Responsively Yours: Real Beauty
I haven’t spent a lot of time since my teen years looking at “beauty” magazines. But, when we started talking about this issue of Response, I was reminded how much of that teen beauty advice was disappointing to me.
Start with one of the basics: good skin. The advice was to get enough sleep and drink enough water. This is definitely not something you can go to the corner store and purchase. Having good skin is based on creating healthy habits for a lifetime. Healthy skin is most easily achieved when your skin is healthy.
The Scriptures don’t speak about beauty as an objective, but they do use the term to describe the holiness of the redeemed, the glory of God’s blessings and the life of the called community. Some of these uses of the word beauty carry a sense of “flourishing” as well as “ornamented,” or “lovely to look at.”
Maybe there are some connections between a flourishing life of faith and real beauty! The Wesleyan view of a life of discipleship — John Wesley would have called us to “holiness” or “sanctification” — is to build habits of living that open us to the work of the Holy Spirit and then to live lives that show the fruits of God’s work. We are called to live fruitful lives.
Consider the Womens Division’s resolution to General Conference entitled “The Girl Child.” This resolution highlights the importance of girls’ education — a foundation for real beauty. As we seek to empower girls and women around the world, this resolution helps us live into lives of social holiness.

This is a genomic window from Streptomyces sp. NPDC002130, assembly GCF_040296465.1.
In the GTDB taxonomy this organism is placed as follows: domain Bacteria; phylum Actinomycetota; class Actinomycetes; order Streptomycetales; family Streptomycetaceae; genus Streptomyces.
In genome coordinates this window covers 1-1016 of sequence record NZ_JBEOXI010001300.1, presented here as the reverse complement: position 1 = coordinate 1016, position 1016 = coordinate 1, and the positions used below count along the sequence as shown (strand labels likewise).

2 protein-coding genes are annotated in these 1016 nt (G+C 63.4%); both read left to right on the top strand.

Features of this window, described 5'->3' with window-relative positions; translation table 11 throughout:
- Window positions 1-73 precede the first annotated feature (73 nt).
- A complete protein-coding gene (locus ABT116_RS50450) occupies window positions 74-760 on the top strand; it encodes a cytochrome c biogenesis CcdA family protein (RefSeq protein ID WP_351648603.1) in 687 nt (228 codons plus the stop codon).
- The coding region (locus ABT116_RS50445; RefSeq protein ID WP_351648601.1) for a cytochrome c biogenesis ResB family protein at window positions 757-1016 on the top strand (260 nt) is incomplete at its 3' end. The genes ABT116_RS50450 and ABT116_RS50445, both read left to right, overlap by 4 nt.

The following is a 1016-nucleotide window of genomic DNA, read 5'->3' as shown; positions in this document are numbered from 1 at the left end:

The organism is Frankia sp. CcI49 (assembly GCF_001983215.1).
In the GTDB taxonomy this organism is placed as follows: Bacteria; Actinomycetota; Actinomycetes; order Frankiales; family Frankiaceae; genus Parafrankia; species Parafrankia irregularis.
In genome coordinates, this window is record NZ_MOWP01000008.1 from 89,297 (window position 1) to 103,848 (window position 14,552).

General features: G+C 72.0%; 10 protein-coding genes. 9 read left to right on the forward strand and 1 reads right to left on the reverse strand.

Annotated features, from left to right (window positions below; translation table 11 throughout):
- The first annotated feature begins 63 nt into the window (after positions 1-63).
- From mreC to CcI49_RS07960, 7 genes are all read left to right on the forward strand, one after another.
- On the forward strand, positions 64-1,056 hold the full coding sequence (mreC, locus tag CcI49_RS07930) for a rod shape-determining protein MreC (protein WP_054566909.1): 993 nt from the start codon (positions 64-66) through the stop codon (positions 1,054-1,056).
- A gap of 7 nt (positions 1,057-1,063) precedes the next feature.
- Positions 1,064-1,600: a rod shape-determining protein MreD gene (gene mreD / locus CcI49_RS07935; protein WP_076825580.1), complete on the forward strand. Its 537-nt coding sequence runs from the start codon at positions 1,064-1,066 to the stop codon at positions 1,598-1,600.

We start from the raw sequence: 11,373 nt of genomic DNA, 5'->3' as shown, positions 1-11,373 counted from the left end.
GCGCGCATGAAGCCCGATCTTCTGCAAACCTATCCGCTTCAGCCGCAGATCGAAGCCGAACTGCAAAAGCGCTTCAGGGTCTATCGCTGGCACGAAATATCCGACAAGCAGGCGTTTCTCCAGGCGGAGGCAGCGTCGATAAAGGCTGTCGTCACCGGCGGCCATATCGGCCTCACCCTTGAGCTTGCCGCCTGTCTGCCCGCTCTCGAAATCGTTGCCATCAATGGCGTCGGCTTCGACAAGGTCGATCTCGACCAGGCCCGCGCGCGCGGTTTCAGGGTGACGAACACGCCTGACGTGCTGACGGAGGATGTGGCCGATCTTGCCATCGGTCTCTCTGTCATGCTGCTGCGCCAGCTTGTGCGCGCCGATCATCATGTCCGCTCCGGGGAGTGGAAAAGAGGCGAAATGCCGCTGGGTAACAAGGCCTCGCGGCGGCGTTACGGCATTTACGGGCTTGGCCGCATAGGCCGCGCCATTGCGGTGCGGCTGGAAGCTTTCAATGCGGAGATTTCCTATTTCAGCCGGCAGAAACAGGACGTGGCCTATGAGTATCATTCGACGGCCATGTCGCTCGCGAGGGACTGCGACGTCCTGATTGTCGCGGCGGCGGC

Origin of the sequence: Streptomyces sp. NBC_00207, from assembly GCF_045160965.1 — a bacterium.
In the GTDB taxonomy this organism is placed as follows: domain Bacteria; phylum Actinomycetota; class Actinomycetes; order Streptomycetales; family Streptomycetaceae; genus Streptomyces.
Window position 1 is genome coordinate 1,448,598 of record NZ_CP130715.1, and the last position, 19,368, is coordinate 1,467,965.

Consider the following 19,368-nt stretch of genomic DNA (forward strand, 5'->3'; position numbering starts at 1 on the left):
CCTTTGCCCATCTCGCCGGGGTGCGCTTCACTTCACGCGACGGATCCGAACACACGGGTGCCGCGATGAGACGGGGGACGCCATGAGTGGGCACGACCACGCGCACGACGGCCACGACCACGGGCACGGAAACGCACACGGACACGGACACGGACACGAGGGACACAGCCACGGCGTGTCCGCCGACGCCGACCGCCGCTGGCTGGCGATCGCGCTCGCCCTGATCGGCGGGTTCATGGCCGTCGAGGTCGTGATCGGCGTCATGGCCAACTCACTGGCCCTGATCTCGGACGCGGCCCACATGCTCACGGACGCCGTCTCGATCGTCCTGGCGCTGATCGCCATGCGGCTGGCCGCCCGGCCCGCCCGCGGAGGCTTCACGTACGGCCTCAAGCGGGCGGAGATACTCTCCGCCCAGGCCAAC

To be fruitful and faithful, we have to invest time in our spiritual lives as well. Are we opening ourselves up to God through Scripture, prayer, worship, Holy Communion and holy conversation? Are we acting as God would have us act? Real beauty is a life that is flourishing because its spiritual roots are healthy and it is encouraged to bear fruit.
We can come to bear fruit by:
- Alleviating suffering;
- Responding to abuses of power;
- Listening for voices of persons who are shut out;
- Being not just stewards of earth’s resources but advocates of them; and
- Working to change structures and processes that lead to unjust results.
This is what we point toward in United Methodist Women’s Purpose when we affirm our call “to know God and to experience freedom as whole persons through Jesus Christ; to develop a supportive, creative fellowship.” United Methodist Women members seek to develop together as faithful and fruitful followers of the Gospel. That means building our experience of the grace of God, inviting others into our units and circles, and small groups that nurture and support them, and working together to be Gospel to a hurting world. Our programs are places to open our hearts and minds so we can flourish as individuals and as an organization.
What happens when someone is not flourishing? My observation is that it is easy to turn inward. It seems almost natural to become absorbed by the demands of attending to the diagnosis and treatment of whatever illness or condition we face, and just at the time when we need the strength of others, we limit our connections. Does this apply to someone you know? Can you be part of the creative, supportive fellowship for her? Does this apply to your unit of United Methodist Women? Can we help you be a team that lives out the Purpose?
Let’s find ways of creating the habits of life that lead to flourishing, as Christians and as local units. Working together, we can demonstrate real beauty and become Gospel for the world God loves.
Harriett Jane Olson
Deputy General Secretary
Date posted : Mar. 25, 2008